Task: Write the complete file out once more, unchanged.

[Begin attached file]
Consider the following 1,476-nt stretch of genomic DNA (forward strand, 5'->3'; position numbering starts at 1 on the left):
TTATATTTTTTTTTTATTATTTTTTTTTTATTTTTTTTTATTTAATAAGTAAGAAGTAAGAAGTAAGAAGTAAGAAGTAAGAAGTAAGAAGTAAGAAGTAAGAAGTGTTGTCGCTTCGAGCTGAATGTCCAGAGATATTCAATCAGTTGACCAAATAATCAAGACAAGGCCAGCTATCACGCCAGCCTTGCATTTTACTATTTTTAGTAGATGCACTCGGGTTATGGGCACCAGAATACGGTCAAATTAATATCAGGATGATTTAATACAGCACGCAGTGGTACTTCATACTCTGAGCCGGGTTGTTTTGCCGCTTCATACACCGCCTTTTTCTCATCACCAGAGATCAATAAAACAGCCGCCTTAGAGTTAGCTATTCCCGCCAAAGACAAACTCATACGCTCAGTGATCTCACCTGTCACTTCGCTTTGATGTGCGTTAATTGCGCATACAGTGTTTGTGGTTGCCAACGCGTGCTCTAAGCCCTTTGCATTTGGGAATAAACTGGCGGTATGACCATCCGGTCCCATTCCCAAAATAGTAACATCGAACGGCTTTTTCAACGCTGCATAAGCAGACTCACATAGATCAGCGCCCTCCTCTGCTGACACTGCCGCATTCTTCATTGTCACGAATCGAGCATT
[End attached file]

Consider the following 1,476-nt stretch of genomic DNA (forward strand, 5'->3'; position numbering starts at 1 on the left):
TTATATTTTTTTTTTATTATTTTTTTTTTATTTTTTTTTATTTAATAAGTAAGAAGTAAGAAGTAAGAAGTAAGAAGTAAGAAGTAAGAAGTAAGAAGTAAGAAGTGTTGTCGCTTCGAGCTGAATGTCCAGAGATATTCAATCAGTTGACCAAATAATCAAGACAAGGCCAGCTATCACGCCAGCCTTGCATTTTACTATTTTTAGTAGATGCACTCGGGTTATGGGCACCAGAATACGGTCAAATTAATATCAGGATGATTTAATACAGCACGCAGTGGTACTTCATACTCTGAGCCGGGTTGTTTTGCCGCTTCATACACCGCCTTTTTCTCATCACCAGAGATCAATAAAACAGCCGCCTTAGAGTTAGCTATTCCCGCCAAAGACAAACTCATACGCTCAGTGATCTCACCTGTCACTTCGCTTTGATGTGCGTTAATTGCGCATACAGTGTTTGTGGTTGCCAACGCGTGCTCTAAGCCCTTTGCATTTGGGAATAAACTGGCGGTATGACCATCCGGTCCCATTCCCAAAATAGTAACATCGAACGGCTTTTTCAACGCTGCATAAGCAGACTCACATAGATCAGCGCCCTCCTCTGCTGACACTGCCGCATTCTTCATTGTCACGAATCGAGCATT